Firms seek ruling on privacy of web users
A NUMBER of major record companies have asked the High Court to rule on data protection issues arising from agreements to disclose the internet protocol (IP) addresses of persons involved in music piracy via the internet.
The companies allege illegal downloading of music is costing the entertainment industry losses of up to €14 million a year, and that any invasion of the privacy of persons involved is outweighed by evidence of their wrongdoing through copyright infringement.
The application by EMI, Sony, Universal and Warner arises from a settlement last year of the companies’ action against Eircom over illegal downloading. Under that settlement, Eircom agreed to implement several measures aimed at stopping illegal downloading, including disclosing the uploaders’ and downloaders’ identities through their IP addresses.
When both parties contacted the Data Protection Commissioner about the disclosure of IP addresses, the commissioner expressed the view that the Data Protection Act was an obstacle to implementation of the measures, as these involved the release of sensitive personal information.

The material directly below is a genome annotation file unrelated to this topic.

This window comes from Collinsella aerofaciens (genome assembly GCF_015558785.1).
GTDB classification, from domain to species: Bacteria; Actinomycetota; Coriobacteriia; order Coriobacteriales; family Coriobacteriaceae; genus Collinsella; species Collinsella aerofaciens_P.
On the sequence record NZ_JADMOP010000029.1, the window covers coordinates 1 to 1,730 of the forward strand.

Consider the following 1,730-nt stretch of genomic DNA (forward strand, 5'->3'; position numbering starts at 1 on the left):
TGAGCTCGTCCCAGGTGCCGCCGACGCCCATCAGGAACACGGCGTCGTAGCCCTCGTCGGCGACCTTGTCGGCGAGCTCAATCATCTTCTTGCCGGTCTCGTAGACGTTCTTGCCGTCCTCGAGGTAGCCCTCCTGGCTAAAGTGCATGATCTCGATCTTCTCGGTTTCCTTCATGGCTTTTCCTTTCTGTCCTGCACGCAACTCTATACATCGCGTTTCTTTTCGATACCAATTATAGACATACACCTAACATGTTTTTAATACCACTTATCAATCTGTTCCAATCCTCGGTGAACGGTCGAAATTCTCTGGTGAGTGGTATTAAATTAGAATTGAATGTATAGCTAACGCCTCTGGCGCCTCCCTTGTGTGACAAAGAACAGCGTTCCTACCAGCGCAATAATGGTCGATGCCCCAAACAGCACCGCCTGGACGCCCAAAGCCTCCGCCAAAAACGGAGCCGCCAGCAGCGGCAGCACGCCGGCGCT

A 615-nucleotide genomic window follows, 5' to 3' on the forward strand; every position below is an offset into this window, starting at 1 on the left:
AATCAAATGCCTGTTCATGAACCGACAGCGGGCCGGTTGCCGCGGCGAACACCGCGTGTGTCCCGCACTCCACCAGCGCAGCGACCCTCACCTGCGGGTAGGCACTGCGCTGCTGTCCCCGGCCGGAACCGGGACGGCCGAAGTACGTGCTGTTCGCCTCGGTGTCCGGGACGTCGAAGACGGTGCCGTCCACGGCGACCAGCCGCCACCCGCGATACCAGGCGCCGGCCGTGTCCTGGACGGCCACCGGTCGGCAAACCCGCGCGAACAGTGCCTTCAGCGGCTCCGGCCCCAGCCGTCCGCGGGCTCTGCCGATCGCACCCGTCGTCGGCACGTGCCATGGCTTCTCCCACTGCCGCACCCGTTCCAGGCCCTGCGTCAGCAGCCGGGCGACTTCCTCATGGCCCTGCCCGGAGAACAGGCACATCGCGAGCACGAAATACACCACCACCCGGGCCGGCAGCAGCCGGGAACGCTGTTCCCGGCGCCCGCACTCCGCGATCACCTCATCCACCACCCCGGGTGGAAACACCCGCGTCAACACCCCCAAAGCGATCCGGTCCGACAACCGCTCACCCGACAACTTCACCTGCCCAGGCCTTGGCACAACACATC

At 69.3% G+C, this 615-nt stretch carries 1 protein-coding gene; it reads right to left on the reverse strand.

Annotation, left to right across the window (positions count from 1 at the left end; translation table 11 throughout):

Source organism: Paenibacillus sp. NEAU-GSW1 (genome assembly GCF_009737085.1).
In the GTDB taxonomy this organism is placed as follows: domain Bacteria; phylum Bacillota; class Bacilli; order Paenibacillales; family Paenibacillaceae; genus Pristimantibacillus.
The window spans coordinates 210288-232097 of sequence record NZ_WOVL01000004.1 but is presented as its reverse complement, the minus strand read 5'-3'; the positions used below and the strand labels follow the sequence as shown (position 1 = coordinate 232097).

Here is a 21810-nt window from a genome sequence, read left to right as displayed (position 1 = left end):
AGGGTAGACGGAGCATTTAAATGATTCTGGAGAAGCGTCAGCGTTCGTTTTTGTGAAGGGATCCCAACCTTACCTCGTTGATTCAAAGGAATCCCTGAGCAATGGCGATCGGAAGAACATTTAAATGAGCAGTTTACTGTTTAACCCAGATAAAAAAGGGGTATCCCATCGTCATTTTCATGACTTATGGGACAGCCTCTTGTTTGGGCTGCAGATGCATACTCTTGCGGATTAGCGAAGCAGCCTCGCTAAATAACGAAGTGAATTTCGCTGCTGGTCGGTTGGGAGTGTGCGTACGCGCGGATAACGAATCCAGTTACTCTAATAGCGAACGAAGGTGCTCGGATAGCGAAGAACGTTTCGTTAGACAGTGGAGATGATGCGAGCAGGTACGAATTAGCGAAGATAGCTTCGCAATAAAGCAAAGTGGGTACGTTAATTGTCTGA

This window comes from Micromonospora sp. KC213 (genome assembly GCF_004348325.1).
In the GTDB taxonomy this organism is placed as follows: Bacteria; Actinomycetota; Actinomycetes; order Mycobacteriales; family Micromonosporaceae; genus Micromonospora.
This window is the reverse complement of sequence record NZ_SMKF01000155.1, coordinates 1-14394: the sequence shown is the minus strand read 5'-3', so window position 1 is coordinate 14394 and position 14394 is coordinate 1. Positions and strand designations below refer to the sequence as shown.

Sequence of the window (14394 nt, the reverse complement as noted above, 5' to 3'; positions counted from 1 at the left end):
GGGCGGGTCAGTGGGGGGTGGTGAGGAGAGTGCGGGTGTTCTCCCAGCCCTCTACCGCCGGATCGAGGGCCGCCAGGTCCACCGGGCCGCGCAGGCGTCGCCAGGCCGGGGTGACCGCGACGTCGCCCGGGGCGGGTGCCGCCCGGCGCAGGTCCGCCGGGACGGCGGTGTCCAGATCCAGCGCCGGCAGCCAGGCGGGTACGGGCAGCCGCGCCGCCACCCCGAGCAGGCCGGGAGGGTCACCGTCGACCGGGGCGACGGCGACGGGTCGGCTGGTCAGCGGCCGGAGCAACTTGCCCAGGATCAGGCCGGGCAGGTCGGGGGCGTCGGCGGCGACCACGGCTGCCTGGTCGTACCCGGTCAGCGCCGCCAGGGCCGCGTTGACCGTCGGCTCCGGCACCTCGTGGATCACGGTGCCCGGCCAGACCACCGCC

In those circumstances, the matter came back to the High Court, and yesterday Mr Justice Peter Charleton, who heard the original case in which the settlement was agreed, was asked to make declarations to clarify the data protection issues. The judge said he hoped to give his decision next week.
Michael McDowell, for the record companies, argued that court decisions in other cases indicated any invasion of privacy or confidentiality was outweighed by evidence of wrongdoing, but his side was anxious not to have to bring thousands of individual lawsuits, which could take years.
Divulging of personal information to identify downloaders was only concerned with civil, not criminal wrongdoing, he submitted.